It’s also important for your oral health. Not treating a lost tooth can result in increased risk of decay and gum disease. It can also impact your daily life by making eating and speaking more difficult.

Other dental procedures can cause shifting too, especially if done incorrectly. An ill-fitting dental crown, for example, can cause bad bite patterns and lead to alignment issues.

Grinding Teeth

Your muscles should relax at night while you sleep. But for some people, the nighttime is punctuated by periodic clenching and unclenching of the jaw muscles. This is bruxism, and it can cause your teeth to move. 

Pressure is unevenly placed within your jaw, and some teeth take the brunt of your muscle movement. Those teeth begin to rotate or shift, and their neighbors start to do the same. Bruxism is common in children, experts say, but it's less common in adults.Some people have a combination of issues sparking tooth movement. You may forget your retainers and then notice that your wisdom teeth are appearing, for example. But most people have an issue doctors consider the prime cause of tooth movement. Fixing that issue is vital.

“If your teeth move due to grinding or avoiding retainers, the solution is clear, but if it's caused by something like wisdom teeth or missing teeth, you may need more help from a professional.”

How to Stop and Prevent your Teeth from Shifting

When you know that your teeth are shifting, and you've pinpointed what seems to be the primary cause, you can take action. 

Teeth in poor alignment are more prone to decay, which can lead to cavities and (potentially) tooth loss. If your jaws aren’t in alignment, you can develop significant pain or even popping and clicking when you open and close your mouth. A shifting smile can also be unsightly, and if it impacts your speech, it can be hard to ignore.

To halt future tooth shifts:

How to prevent teeth from shifting

Emphasize Good Dental Care

Your teeth are rooted firmly to your jaw via ligaments and bones. But your gums work to support your teeth as they root down into lower structures.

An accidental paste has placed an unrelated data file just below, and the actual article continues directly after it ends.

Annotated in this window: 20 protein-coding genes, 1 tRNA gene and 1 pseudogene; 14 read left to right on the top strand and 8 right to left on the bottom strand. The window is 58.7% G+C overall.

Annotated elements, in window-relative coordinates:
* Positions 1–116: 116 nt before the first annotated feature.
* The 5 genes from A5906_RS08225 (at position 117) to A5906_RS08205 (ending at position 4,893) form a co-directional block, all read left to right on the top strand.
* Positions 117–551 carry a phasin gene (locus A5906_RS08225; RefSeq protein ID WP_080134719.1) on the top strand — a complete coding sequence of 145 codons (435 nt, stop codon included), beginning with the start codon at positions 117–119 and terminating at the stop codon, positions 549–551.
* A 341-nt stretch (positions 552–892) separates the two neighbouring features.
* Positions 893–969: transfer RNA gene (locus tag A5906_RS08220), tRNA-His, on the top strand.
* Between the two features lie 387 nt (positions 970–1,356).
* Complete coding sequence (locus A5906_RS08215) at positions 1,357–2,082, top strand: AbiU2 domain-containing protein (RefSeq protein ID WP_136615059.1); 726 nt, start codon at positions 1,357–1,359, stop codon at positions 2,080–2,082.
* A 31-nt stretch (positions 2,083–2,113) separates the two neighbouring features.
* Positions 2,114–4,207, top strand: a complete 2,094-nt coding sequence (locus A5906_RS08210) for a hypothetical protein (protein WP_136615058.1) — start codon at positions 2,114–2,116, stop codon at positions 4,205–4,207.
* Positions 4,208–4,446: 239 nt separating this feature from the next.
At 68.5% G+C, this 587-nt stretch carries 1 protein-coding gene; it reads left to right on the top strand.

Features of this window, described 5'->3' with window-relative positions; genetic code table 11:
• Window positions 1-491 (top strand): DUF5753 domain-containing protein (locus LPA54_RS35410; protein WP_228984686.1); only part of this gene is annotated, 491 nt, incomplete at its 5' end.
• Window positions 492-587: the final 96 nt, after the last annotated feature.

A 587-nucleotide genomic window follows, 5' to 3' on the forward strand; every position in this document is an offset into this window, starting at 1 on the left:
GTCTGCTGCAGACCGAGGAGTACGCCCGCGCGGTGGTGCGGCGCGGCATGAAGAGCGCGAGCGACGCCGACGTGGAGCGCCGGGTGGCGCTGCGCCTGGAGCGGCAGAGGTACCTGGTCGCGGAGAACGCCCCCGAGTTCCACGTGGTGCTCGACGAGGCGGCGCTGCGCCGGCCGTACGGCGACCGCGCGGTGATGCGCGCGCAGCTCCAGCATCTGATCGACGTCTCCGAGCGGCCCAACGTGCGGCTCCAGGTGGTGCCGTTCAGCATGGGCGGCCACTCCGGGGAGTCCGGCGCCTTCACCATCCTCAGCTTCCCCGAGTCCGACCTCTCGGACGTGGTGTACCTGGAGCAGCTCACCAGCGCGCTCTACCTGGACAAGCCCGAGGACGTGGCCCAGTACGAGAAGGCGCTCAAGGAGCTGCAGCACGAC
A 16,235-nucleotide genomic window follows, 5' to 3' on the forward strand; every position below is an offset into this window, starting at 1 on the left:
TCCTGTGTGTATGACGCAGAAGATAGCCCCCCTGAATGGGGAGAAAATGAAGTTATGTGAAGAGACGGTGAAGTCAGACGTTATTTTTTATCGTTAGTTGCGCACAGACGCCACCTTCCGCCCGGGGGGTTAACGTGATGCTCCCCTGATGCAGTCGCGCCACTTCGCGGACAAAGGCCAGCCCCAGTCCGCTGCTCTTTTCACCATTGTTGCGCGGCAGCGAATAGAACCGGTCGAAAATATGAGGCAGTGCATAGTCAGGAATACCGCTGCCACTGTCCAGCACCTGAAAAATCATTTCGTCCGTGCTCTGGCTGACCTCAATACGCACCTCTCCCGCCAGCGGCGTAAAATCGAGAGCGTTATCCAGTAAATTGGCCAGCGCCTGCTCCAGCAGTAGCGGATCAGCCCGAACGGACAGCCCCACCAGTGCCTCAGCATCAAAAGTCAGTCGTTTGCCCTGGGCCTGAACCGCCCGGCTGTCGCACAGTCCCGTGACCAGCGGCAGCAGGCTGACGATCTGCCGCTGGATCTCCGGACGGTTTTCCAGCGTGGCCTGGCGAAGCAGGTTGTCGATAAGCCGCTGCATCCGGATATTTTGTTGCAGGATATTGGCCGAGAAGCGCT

Poor dental hygiene can result in bacteria accumulating in pockets between your teeth and gums. This can also allow your teeth to flex. Keeping your teeth clean can keep this from happening.

Wear your Retainer

If you've worn braces or aligners, your retainer isn't optional. This tool doesn't exert the same force used by clear aligners and braces, experts say, but it can apply gentle pressure that keeps your teeth from straying too far. Follow instructions and wear this device properly.

Opt for a Mouthguard

If you grind your teeth at night, a soft split can keep your teeth from touching. Your muscles may still clench and grind, but the surfaces won't connect. That could keep your teeth from moving. 

Guards like this can be made of hard acrylic or softer materials.

Techniques That Can Be Harmful

Many of the solutions we've mentioned above have an at-home component. You can head to the drugstore and buy a mouth guard, for example. And you don't need a prescription for toothpaste or floss. But some at-home techniques you might be tempted to try can harm your teeth.

Don't use tools like rubber bands or string to tie your teeth together and stop them from moving. These items can creep up your teeth and lodge firmly in the roots. Once there, they can kill your teeth altogether.

Similarly, don't chew on sticks or ice. Some people believe that nibbling on something hard like this can freeze your teeth in place, so they won’t shift at all. There’s no evidence that this works.

When to See an Expert